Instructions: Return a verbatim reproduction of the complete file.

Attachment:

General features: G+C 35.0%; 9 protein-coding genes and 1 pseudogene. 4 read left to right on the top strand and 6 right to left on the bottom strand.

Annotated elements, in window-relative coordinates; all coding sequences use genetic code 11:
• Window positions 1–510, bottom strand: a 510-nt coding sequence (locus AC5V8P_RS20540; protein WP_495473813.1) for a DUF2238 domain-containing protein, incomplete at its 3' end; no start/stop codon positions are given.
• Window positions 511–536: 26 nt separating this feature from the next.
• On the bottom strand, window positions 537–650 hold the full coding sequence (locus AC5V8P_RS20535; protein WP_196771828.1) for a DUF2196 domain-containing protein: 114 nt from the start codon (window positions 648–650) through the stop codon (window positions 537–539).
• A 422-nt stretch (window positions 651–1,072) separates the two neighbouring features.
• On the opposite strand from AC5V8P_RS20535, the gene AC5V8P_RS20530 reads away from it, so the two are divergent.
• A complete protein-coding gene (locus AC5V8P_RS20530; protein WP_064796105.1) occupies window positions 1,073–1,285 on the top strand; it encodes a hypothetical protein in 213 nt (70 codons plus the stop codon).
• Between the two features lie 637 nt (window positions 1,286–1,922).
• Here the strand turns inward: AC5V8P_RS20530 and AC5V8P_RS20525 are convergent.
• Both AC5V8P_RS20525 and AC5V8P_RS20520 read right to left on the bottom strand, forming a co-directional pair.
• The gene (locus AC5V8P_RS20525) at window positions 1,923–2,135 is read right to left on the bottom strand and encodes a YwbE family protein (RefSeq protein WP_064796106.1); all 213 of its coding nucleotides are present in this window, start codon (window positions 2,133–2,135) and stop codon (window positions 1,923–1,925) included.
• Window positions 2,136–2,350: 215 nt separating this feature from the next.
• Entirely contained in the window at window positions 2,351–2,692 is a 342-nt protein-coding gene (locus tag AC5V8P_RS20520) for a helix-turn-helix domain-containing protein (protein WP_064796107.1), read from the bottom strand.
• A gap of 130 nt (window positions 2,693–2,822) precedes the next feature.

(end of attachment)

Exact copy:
General features: G+C 35.0%; 9 protein-coding genes and 1 pseudogene. 4 read left to right on the top strand and 6 right to left on the bottom strand.

Annotated elements, in window-relative coordinates; all coding sequences use genetic code 11:
• Window positions 1–510, bottom strand: a 510-nt coding sequence (locus AC5V8P_RS20540; protein WP_495473813.1) for a DUF2238 domain-containing protein, incomplete at its 3' end; no start/stop codon positions are given.
• Window positions 511–536: 26 nt separating this feature from the next.
• On the bottom strand, window positions 537–650 hold the full coding sequence (locus AC5V8P_RS20535; protein WP_196771828.1) for a DUF2196 domain-containing protein: 114 nt from the start codon (window positions 648–650) through the stop codon (window positions 537–539).
• A 422-nt stretch (window positions 651–1,072) separates the two neighbouring features.
• On the opposite strand from AC5V8P_RS20535, the gene AC5V8P_RS20530 reads away from it, so the two are divergent.
• A complete protein-coding gene (locus AC5V8P_RS20530; protein WP_064796105.1) occupies window positions 1,073–1,285 on the top strand; it encodes a hypothetical protein in 213 nt (70 codons plus the stop codon).
• Between the two features lie 637 nt (window positions 1,286–1,922).
• Here the strand turns inward: AC5V8P_RS20530 and AC5V8P_RS20525 are convergent.
• Both AC5V8P_RS20525 and AC5V8P_RS20520 read right to left on the bottom strand, forming a co-directional pair.
• The gene (locus AC5V8P_RS20525) at window positions 1,923–2,135 is read right to left on the bottom strand and encodes a YwbE family protein (RefSeq protein WP_064796106.1); all 213 of its coding nucleotides are present in this window, start codon (window positions 2,133–2,135) and stop codon (window positions 1,923–1,925) included.
• Window positions 2,136–2,350: 215 nt separating this feature from the next.
• Entirely contained in the window at window positions 2,351–2,692 is a 342-nt protein-coding gene (locus tag AC5V8P_RS20520) for a helix-turn-helix domain-containing protein (protein WP_064796107.1), read from the bottom strand.
• A gap of 130 nt (window positions 2,693–2,822) precedes the next feature.